A self-made fuel crisis. A CO2 crisis. Food shortages. A gas supply crisis with prices skyrocketing and suppliers going bust. Universal Credit cuts are coming and the end of furlough is this week with a million still on the scheme. Oh, and inflation is rapidly rising.
The UK is facing a severe barrage of imminent cost-of-living increases, and this is not good news for sectors like ours.
Hitting the brakes
The pace of the rebound was not always going to be as fast as it has been over the last 15 months or so. For over a year we have all been running at 110% as our sector, among many others, has sought to keep up with consumers spending their extra cash on their homes. This has provided UK fenestration with a period of growth the likes of which very few of us have ever seen.
Speculation about when this period would end has been wide and varied. One systems company think we’re at the start of a four-year cycle of higher demand for home improvements. Others think that at some point in 2022, somewhere around Q3, things will start to fall away again.
After seeing the array of crises the UK now finds itself in, all of which will directly affect the cost of living for all of us, I think that the slowdown we were all expecting at some point will be coming far faster than most of us had hoped.
I appreciate that this may sound odd considering the circumstances we’re all still working in. Glass shortages are rampant, deliveries are under strain, fitting lead times are being measures in months and not weeks, and most of us are incredibly stressed and drained after such a sustained period of trading. However, looking at the various crises ongoing right now, these are about to start hitting the pockets of the public imminently, if they haven’t done so already. And given the high profile nature of these problems, this is going to hit consumer confidence hard.
Anecdotally, I have been seeing signs that business activity might well be slowing down. I can say that at our place the pace of leads has slowed somewhat, and sales haven’t been flooding in the same way they were a couple of months ago. It does feel to me that consumers are starting to hit the brakes. Remember, Christmas isn’t that far away and if people are worried about money and being able to afford presents at Christmas, they’re going to start looking at where they can cut back. Big-ticket items like new windows and doors are on that list.
Planning for a downturn
How people spend is as much to do with confidence as it is actual money in people’s pockets. If people feel good about things, if they feel confident about the economy and their own personal finances, they will spend quite freely. This is what we have seen over the past 15-18 months with spending on home improvements far higher than we could have predicted.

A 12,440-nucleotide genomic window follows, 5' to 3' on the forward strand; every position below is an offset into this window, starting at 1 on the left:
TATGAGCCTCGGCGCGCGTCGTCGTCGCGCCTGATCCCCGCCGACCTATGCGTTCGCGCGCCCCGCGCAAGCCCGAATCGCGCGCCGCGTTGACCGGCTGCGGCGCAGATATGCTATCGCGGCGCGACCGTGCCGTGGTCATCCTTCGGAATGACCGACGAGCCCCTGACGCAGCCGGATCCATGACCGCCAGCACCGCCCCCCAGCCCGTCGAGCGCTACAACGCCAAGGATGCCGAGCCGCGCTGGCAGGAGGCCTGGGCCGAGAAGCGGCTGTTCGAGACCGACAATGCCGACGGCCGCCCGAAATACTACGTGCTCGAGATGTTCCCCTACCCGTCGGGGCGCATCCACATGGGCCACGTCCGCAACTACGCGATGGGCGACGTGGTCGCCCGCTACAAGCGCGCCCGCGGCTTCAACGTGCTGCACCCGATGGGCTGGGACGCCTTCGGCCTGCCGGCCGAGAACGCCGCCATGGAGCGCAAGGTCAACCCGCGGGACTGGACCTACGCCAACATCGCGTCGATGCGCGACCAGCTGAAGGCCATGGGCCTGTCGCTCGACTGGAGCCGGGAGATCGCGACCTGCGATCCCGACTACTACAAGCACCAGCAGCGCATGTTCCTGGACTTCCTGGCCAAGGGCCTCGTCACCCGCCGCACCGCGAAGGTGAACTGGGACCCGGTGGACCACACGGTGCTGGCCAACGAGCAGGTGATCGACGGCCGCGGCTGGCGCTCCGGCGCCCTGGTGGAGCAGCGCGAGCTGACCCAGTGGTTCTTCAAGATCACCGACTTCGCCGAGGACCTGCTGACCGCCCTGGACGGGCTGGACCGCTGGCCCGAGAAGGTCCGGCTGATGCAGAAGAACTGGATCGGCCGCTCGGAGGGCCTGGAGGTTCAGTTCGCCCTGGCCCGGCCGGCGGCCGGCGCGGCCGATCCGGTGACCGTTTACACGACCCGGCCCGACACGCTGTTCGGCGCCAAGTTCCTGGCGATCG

Now, the environment has changed again significantly in the last couple of months. A shortage of HGV drivers is resulting in food shortages on shelves, fuel supplies not making it to forecourts, and now warnings about Christmas being disrupted. The Government has announced a temporary visa for foreign drivers to come to the UK, but the number announced is paltry and won’t make a difference.
The various problems we have, along with the cost of living shooting skywards, is pushing inflation up far higher than predicted. I have been talking about this for a while and what I have talked about is coming to the fore.
Inflation is now predicted to be at 4% by the end of the year according to the Bank of England. I still think this is behind the curve and they should be looking at something closer to 5%, maybe higher. The point is, the higher the inflation, the less money in people’s pockets which again impacts spending habits. Everything going on right now is hitting people where it matters, in their bank accounts.
Add to that Universal Credit cuts and then the end of the furlough scheme later on this week. One million people are estimated to still be on that scheme. With all sectors now open and running, you have to fear for those on furlough and question why they haven’t returned to work. A big jump in unemployment will contribute further pressure to the UK economy.
To demonstrate how all of this is having an effect, UK GDP growth was just 0.1% in July. This was below estimates. We are at risk here of slipping back into recession unless the Government can get a serious grip on the swathe of problems disrupting the UK right now. The headlines predicting a winter of discontent may not be that far from the truth.
For UK fenestration, I would say it’s time to plan for a downturn. There is no doubt that the economic problems taking place at the moment is changing the landscape once again and the boom period we have been operating under may be about to come to a fairly abrupt end. If you’re an installer with 4 months of work booked in, there’s no need to panic. There is plenty of work ahead to keep the cash coming in.
But for installers, and indeed the entire sector, it’s time to step up the marketing efforts back up again. It’s time to become more visible, more active, more engaging. The fight for people’s money is about to get a lot harder than we’re used to. There are still plenty of paths of opportunity out there, but the free ride we have all been enjoying over the past year or so I feel is about to come grinding to a halt.
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